Progressive Waste Solutions of La., Inc., 2017 U.S. Dist. LEXIS 208192, 2017 WL 6501597 (E.D. La. Dec. 19, 2017):
Before the Court is Defendant's motion to strike. R. Doc. 32. Plaintiff has filed a response in opposition. R. Doc. 33. After reviewing the parties' briefs and the applicable law, the Court now issues this Order & Reasons.
This case arises out of a contract dispute. Plaintiff Progressive Waste Solutions of LA, Inc. ("PWS") is a Delaware corporation that specializes in solid waste removal. 16-8669, R. Doc. 1 at 1-2. In early 2006, St. Bernard Parish Government ("St. Bernard") issued a Request for Proposals for Municipal Solid Waste Removal, Curb Side Pick Up. 16-8669, R. Doc. 1 at 2. SDT Waste & Debris Services, LLC, ("SDT") submitted a proposal, and on July 27, 2006, contractually agreed to provide solid waste removal services to St. Bernard. [*2] 16-8669, R. Doc. 1 at 2. On February 7, 2007, SDT entered into a Time Contract with St. Bernard regarding both curb side pick-up services and dumpster pick-up services. The Time Contract was set to commence on January 28, 2008, and terminate on January 27, 2014. 16-8669, R. Doc. 1 at 3. The Time Contract also provided SDT the option to extend the agreement through July 26, 2016. 16-8669, R. Doc. 1 at 3.
In June of 2011, SDT was purchased by IESI LA Corporation, which included the transfer and assignment of the July 27, 2006 Agreement and the February 7, 2007 Time Contract. Despite the purported term of the Time Contract extending to at least January 27, 2014, St. Bernard told IESI that St. Bernard intended to terminate the contractual relationship. On December 5, 2011, St. Bernard sought bids for curb side pick-up services and dumpster pick up services. 16-8669, R. Doc. 1 at 3-4. On December 8, 2011, IESI filed a Petition for Temporary Restraining Order, Preliminary and Permanent Injunction, and Declaratory Judgment in the Thirty-Fourth Judicial District Court for the Parish of St. Bernard. 16-8669, R. Doc. 1 at 4. The state court issued the preliminary injunction on December 14, 2011, [*3] and enjoined St. Bernard from requesting proposals for bids for solid waste collection. 16-8669, R. Doc. 1 at 4. One week later, the state court enjoined St. Bernard from entering into any new contract for the services currently being performed by IESI. 16-8669, R. Doc. 1 at 4.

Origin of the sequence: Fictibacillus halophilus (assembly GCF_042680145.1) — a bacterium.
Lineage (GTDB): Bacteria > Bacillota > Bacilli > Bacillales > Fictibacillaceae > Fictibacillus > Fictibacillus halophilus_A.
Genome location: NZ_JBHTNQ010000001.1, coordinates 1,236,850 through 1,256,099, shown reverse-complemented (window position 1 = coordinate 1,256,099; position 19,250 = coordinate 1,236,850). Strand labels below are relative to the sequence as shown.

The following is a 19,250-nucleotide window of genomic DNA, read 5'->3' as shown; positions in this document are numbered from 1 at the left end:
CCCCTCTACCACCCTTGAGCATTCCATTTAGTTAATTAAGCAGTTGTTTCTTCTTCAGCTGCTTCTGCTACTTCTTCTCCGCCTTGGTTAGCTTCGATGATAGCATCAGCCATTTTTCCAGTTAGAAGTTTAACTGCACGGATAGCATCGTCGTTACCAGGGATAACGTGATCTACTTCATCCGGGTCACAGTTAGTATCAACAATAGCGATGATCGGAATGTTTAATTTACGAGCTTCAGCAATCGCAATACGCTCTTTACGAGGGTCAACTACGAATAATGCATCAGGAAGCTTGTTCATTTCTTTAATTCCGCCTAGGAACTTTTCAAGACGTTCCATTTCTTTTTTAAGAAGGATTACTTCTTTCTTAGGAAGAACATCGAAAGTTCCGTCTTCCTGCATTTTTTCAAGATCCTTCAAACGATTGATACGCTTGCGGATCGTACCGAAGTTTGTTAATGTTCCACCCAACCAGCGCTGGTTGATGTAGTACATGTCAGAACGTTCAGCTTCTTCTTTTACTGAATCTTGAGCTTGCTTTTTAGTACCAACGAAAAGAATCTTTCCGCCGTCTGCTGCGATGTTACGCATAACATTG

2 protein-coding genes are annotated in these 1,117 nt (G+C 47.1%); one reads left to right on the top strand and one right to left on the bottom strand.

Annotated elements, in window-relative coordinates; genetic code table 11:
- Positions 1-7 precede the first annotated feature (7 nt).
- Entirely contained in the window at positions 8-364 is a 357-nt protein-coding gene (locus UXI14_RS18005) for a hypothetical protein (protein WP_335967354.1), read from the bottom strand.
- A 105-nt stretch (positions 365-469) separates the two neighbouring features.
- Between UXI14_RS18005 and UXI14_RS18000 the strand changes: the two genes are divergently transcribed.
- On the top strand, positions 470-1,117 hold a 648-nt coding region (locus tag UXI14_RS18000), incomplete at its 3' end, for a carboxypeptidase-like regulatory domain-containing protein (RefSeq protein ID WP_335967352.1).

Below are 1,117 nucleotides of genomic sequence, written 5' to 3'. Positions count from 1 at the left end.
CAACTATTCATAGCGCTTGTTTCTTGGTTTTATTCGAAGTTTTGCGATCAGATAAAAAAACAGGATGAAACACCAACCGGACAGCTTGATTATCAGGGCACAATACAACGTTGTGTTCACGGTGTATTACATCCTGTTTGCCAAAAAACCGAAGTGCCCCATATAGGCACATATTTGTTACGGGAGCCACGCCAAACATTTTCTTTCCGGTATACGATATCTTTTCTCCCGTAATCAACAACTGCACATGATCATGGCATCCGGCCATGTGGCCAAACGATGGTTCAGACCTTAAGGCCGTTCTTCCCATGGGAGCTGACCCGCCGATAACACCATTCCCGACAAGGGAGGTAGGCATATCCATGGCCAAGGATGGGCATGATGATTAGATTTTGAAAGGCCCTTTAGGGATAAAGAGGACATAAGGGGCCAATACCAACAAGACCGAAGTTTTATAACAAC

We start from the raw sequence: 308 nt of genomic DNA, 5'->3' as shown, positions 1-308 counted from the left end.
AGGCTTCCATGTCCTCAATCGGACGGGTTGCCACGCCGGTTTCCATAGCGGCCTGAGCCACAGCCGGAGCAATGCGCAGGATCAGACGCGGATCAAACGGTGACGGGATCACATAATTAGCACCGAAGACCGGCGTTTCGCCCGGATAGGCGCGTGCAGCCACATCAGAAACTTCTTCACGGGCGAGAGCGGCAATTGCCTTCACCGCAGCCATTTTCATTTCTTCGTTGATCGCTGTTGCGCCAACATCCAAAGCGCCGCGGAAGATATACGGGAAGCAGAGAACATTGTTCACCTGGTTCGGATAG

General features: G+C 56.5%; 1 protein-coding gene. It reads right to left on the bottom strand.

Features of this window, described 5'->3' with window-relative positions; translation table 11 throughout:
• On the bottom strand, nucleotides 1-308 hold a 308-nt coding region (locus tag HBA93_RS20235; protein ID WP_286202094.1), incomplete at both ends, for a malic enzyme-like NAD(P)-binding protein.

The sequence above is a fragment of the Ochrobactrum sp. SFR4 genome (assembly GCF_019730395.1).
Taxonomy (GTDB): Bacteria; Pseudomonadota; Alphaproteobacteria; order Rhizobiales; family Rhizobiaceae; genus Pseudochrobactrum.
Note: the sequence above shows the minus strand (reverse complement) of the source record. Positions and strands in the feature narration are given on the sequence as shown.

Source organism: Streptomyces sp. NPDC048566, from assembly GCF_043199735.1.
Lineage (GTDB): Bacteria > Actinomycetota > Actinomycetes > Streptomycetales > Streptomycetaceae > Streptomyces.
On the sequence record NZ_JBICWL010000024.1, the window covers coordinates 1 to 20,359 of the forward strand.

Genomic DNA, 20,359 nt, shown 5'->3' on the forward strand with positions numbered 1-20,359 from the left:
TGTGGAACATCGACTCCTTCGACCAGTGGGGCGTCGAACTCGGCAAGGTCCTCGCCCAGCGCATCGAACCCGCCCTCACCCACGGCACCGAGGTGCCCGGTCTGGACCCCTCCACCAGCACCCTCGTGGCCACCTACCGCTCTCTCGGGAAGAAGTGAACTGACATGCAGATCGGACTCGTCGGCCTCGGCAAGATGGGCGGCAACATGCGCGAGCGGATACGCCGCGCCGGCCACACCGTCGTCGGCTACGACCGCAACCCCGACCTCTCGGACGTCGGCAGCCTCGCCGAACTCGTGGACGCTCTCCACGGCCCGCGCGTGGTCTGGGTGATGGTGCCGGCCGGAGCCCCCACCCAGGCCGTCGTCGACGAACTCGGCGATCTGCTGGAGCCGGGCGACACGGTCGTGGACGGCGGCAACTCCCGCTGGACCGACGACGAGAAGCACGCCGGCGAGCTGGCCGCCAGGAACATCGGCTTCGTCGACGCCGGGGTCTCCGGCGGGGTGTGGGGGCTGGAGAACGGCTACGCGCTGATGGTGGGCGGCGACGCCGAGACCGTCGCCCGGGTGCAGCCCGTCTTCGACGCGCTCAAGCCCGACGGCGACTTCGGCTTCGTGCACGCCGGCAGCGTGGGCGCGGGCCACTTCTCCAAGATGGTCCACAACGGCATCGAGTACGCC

IESI changed its name to Progressive Waste Solutions of LA, Inc. ("PWS") on January 12, 2012. In May of 2013, St. Bernard once again issued Requests for Proposals inviting vendors to submit proposals for the waste collection services provided by PWS. 16-8669, R. Doc. 1 at 4. In response, PWS filed a Motion for Contempt and a Second Supplemental and Amending Petition for Temporary Restraining Order, Preliminary and Permanent Injunction and Declaratory Judgment in state court on May 20, 2013. 16-8669, R. Doc. 1 at 4-5. The parties resolved their differences before the state court could rule. St. Bernard agreed to extend the Time Contract through December 31, 2020. PWS in turn reduced its rates from $20.00 per household per month to $15.50 per household. R. Doc. 1 at 5. Two months later, PWS and St. Bernard entered into a new Time Contract that extended PWS's provision of solid waste services until December 31, [*4] 2020.
On May 19, 2016, St. Bernard wrote to PWS stating that they intended to unilaterally terminate the solid waste services contract on July 6, 2016. St. Bernard provided two reasons for the termination: (1) the St. Bernard Home Rule Charter prohibits contracts for services not covered by public bid law exceeding three years; and (2) PWS breached the contract by missing residential pickups. 16-8669, R. Doc. 1 at 1-7. PWS filed suit in response, requesting injunctive relief and a declaratory judgment. 16-8669, R. Doc. 1 at 7-9. PWS also sought damages for breach of contract, detrimental reliance, and deprivation of rights under color of law. 16-8669, R. Doc. 1 at 9-13.
In response, St. Bernard filed five counter claims against PWS. 16-8669, R. Doc. 35. In the first of these counterclaims, St. Bernard alleges a breach of contract claim for overbilling for the quantity of services performed from August 1, 2006 through December 31, 2012. 16-8669, R. Doc. 35 at 8-9. PWS seeks indemnification from the SDT Defendants in relation to the first counterclaim.